a daily photo from Southern California's little town in the big city
Wednesday, March 31, 2010
In 1904, a new residential development called Oaklawn was taking shape on the north side of South Pas. The wide, tree-lined streets and sweeping Arts and Crafts showcase homes called for a unifying design in the neighborhood's lines of demarcation. The area was within walking distance to the famous Raymond Hotel -- a stomping ground for the rich and mighty -- and potential Oaklawn residents were tempted with promises of the good life in this "Suburb de Luxe." Advertisements for the neighborhood described it as a place "for those who want the best in every particular."
Apparently, that included walls and gates.
South Pasadena Realty and Improvement Company hired the firm of Greene and Greene to create the prestigious development's entrance gates and surrounding fence. The result? Clinker-brick platforms set with handpicked stones from the Arroyo and embellished with rustic timber, tile roofs and artisan-crafted wrought iron. The gates-- and the corresponding stone pillars on the surrounding walls -- seemed to encapsulate the Greene and Greene aesthetic, right down to the tapering boulders at the base and top of each pillar. As you can see by today's photo, the portals have weathered the last century well and are largely unchanged today. (Trust me, the gate on the other side of the street looks just as wonderful.) The good life, indeed.
(You can take a look at the original Greene and Greene design plans here. For more on Oaklawn, check out this article from American Bungalow Magazinehere.)
In December of 2007, after many years on the west side of Los Angeles (and at least a third of those years spent stuck in traffic on Pico Boulevard) my family settled into a happy little house in South Pasadena. This daily blog covered over 4 year as I put down roots in my new home town.
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Thank you Charlie's Coffee House for hosting my recent photo exhibit, South Pas: Observed. From October 2011 through January 2012 my pictures graced the walls of the best place in town to get a cup of coffee!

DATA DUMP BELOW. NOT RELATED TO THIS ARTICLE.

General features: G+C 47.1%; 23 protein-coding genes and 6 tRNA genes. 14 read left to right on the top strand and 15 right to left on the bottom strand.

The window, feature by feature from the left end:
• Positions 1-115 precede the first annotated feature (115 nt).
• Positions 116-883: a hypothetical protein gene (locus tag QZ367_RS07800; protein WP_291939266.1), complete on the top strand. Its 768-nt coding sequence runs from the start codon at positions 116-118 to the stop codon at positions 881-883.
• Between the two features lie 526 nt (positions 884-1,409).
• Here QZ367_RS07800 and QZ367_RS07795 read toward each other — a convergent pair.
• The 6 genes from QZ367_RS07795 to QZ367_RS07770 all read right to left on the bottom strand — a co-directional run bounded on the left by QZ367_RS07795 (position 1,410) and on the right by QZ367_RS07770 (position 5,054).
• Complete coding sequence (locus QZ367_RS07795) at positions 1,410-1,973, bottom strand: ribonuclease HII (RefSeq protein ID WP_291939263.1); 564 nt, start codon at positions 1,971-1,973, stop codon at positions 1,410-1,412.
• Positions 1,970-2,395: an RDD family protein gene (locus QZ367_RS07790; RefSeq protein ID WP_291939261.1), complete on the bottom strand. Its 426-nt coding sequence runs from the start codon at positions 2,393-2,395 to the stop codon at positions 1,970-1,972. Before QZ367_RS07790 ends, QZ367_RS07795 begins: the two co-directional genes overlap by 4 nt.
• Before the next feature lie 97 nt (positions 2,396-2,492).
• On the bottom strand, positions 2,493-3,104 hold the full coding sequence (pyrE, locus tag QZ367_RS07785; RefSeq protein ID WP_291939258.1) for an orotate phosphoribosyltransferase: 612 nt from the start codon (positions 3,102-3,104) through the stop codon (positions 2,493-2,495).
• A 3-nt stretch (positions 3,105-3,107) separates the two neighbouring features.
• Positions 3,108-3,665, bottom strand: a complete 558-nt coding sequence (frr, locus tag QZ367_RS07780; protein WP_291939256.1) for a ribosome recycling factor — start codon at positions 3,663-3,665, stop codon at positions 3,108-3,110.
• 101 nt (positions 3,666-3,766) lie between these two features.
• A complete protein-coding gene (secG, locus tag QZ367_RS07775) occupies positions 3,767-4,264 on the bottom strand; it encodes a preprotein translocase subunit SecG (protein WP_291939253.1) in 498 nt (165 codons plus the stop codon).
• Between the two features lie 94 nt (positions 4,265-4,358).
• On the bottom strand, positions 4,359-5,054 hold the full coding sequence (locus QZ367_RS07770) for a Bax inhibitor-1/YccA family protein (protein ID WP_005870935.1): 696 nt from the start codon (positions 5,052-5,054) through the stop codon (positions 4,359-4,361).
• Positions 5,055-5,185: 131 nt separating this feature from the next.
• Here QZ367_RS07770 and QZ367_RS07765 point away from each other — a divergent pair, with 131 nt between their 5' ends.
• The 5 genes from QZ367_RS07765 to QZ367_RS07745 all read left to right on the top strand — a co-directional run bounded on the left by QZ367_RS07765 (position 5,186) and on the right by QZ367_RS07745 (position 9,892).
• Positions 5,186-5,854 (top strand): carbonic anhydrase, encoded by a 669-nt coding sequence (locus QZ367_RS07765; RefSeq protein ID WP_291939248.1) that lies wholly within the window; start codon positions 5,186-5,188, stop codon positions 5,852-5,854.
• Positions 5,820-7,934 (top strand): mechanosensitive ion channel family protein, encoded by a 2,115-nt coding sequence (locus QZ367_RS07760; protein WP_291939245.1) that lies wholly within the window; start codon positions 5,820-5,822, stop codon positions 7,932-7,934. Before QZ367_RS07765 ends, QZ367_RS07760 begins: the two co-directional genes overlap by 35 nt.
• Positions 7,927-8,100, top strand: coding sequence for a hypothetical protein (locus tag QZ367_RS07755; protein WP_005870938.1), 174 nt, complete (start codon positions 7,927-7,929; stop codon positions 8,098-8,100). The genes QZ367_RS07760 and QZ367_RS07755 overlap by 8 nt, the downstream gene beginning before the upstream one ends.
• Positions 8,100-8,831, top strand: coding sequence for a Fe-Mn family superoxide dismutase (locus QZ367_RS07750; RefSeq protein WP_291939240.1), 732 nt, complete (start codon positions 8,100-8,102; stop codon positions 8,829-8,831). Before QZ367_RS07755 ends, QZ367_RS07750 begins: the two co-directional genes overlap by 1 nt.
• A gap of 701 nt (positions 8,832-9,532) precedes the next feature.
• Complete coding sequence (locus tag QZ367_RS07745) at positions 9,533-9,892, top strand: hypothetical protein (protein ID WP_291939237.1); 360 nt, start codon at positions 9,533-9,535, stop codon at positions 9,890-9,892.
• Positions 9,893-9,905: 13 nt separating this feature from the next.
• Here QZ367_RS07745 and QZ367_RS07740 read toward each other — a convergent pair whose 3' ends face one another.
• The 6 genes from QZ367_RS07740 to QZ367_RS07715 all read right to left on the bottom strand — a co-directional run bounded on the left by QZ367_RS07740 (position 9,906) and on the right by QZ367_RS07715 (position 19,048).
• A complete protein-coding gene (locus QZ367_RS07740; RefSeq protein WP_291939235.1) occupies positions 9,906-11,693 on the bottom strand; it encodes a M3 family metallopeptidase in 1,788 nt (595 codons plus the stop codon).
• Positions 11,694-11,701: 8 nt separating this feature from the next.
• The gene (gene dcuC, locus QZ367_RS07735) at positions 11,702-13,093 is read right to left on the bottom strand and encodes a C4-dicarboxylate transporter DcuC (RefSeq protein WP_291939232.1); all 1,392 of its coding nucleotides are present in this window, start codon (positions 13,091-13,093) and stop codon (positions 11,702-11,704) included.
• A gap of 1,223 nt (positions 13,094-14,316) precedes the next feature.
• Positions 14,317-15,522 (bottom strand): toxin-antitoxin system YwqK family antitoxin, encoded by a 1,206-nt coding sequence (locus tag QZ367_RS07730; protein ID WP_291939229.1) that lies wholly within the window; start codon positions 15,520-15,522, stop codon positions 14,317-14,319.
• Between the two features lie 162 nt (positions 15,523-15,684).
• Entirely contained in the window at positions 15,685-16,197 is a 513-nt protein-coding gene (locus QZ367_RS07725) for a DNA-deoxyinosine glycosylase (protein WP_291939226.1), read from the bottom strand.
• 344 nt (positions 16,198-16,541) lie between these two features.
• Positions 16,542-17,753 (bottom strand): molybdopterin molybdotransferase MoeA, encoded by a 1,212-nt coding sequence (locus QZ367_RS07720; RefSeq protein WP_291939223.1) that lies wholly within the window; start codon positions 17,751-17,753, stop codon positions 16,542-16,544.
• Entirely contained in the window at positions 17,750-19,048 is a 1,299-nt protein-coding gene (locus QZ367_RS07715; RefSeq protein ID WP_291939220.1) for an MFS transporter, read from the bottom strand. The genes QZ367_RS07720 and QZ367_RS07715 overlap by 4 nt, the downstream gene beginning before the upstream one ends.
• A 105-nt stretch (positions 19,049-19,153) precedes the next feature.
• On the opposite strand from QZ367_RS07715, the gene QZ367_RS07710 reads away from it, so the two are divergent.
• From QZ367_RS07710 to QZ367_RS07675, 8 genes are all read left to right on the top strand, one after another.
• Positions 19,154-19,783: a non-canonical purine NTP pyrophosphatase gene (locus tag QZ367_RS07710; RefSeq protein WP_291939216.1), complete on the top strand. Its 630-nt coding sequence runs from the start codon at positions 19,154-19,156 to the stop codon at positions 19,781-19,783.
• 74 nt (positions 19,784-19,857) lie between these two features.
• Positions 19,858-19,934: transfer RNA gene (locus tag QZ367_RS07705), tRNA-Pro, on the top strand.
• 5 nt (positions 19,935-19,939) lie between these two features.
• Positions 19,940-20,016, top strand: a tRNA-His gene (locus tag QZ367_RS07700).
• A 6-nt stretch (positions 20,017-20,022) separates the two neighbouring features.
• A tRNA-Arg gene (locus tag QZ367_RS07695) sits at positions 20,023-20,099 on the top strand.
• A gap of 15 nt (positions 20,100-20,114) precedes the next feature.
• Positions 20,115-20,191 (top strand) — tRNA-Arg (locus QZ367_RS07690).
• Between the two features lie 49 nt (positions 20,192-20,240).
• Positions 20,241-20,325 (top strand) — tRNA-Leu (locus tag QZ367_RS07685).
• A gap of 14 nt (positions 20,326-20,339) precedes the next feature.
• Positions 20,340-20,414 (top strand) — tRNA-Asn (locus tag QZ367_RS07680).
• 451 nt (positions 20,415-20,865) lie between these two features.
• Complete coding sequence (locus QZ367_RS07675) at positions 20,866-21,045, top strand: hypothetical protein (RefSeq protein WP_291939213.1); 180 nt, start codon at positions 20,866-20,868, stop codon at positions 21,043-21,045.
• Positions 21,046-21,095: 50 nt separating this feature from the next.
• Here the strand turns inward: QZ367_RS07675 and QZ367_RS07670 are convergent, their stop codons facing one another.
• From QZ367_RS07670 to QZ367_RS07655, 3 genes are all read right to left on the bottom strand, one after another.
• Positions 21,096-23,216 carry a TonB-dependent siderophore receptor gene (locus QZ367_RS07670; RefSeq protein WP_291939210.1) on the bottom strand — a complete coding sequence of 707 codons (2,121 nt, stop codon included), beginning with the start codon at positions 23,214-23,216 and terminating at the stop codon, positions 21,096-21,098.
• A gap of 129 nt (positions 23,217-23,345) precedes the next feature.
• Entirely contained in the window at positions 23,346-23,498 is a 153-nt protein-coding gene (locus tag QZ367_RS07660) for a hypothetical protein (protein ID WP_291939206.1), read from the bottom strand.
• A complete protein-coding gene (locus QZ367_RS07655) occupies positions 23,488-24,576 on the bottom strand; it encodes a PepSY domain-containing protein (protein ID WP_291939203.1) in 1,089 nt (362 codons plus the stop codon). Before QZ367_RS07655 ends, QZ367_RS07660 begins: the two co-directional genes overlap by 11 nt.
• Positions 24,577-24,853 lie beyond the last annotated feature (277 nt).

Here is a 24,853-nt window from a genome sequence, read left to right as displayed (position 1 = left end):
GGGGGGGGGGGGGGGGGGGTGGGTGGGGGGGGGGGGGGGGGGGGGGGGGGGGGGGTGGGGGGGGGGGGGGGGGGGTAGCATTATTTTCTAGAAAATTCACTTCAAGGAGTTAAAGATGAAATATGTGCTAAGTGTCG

Read the nifty story on photo bloggers Petrea Burchard, Ben Wideman, Kat Likkel and little old me featured in the September, 2011 issue of Pasadena Magazine.
For over 4 years, I presented a picture a day from South Pasadena, California -- an incorporated city within the greater Los Angeles metropolitan area. All photos up to November, 2008 were taken with a Fujifilm Finepix E900 camera. I added a Fujifilm Finepix S2000HD megazoom in December 2008, a Nikon D3100 in 2010 and a Lumix DMC-DS8 in 2011. I shot with them all. In August 2010 I joined the iPhone camera craze and sometimes included pictures captured by my phone. I regularly cropped images and used basic editing software to adjust the brightness, intensify the contrast, and increase color saturation. Other than that, all images came straight from the camera with minimal alteration. (If I couldn't have done it in a darkroom, I wouldn't do it with a computer.)
The bigger picture:
Consider it a love letter to the place I call home.
You can click on any picture to see a larger version.
All photos and prose on this blog copyright Laurie Allee. Reproduction without written permission is prohibited. (Plus, it's really uncool.)
Run, don't walk to the nearest bookseller and pick up a copy of Margaret Finnegan's delightful debut novel, The Goddess Lounge -- undoubtedly the kookiest, most wonderful riff on Homer's Odyssey ever written. Margaret never ceases to inspire and make us laugh at her blog Finnegan Begin Again. Her book is magical, silly, smart and a wonderful love letter to the all the goddesses among us.
Kevin McCollister of East of West LA blows our minds with haunting images of Los Angeles. But since we can't put his blog on our coffee table, we can buy his fantastic book. I believe Kevin's images truly capture the quixotic and often heartbreaking soul of LA. Don't take my word for it, see what The LA Times had to say.